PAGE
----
Scientists and science enthusiasts in Toledo are preparing to join colleagues in more than 400 cities across the globe in a March for Science on Earth Day, Saturday, April 22.
The Toledo Satellite March is being sponsored by the Northwestern Ohio Chapter of the Association for Women in Science and Imagination Station.
In addition, several UT student groups, including the Biology Graduate Student Association, Careers in Science, the Environmental Graduate Student Association, Experimental Psychology Graduate Student Association, the Graduate Student Association, and the Rocket Subunit of the American Fisheries Society, will participate in the March and host activity tables.
Starting at 10 a.m., a rally will be held at International Park. Speakers at the rally will include Dr. Tom E. Brady, founder of Plastic Technologies Inc. and sponsor of the Brady Engineering Innovation Center at The University of Toledo; Dr. Cecelia M. Adams, retired assistant superintendent of Toledo Public Schools and member of the Toledo City Council; and Nick Dulaney, a UT junior studying physics who recently helped discover a new star and is the lead author in a published research paper.
After the rally, marchers will cross the Martin Luther King Bridge and walk to Imagination Station, where there will be a variety of hands-on activities and teach-ins meant to engage the public. Activities will include performing DNA isolation from check cells and making seed necklaces, giant soap bubbles and edible gummy worms.
WNWO NBC 24 Meteorologist Kimberly Newman will be there for some weather simulations. In addition, Imagination Station will have an egg drop inside the science center, which is free for children in Lucas County on Saturdays.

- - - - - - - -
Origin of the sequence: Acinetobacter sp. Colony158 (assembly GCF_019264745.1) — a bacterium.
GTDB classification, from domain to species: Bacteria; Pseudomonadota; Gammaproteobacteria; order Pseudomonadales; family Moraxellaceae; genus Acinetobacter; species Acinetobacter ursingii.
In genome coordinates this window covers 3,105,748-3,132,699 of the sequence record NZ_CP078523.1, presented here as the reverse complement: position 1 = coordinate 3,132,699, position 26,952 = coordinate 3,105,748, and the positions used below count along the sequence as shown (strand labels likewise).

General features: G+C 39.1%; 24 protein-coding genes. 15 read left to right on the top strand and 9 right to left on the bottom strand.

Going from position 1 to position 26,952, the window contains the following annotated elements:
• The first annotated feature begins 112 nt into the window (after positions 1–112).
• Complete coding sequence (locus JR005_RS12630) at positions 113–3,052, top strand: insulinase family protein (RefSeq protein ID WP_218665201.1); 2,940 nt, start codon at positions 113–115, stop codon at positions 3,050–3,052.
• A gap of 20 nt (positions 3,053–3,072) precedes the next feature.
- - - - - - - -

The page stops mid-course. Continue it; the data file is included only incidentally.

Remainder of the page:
“Scientists, by and large, are driven to observe the natural world. We carefully record the what, when and where in order to understand the how and why of life’s mysteries. The scientific process is the tool we use to accomplish this,” Dr. Susanne Nonekowski, president of the Northwestern Ohio Chapter of the Association for Women in Science and UT associate lecturer of medicinal and biological chemistry in the College of Pharmacy and Pharmaceutical Sciences, said.
“Unfortunately, science and scientific evidence is being used in ways that undermine its value. This has created a culture of mistrust and outright contempt for evidence-based research. This shift has perpetuated a new public attitude that any scientific evidence that disagrees with an individual’s personal beliefs should be ignored, discredited and most frighteningly, outright suppressed. It is this growing perception that science is based largely on personal opinion rather than reproducible scientific fact that has fueled the March for Science here and across the world.”
The March for Science is supported by more than 800 reputable, nonpartisan organizations, including the American Association for the Advancement of Science, the American Public Health Association, Sigma Xi and Earth Day Network.
“Those participating in the march will come from all walks of life; all races, religions, gender identities and sexual orientations. They will have different political perspectives, different nationalities and socioeconomic backgrounds. However, they will be united in their support of science education and scientific research,” Nonekowski said. “Their love of science has led them to advocate for using scientific evidence to help guide public policies. The mission of the march is to share and highlight the contributions of science and to inspire future generations to uphold the values of curiosity, free speech, free inquiry and critical thinking.”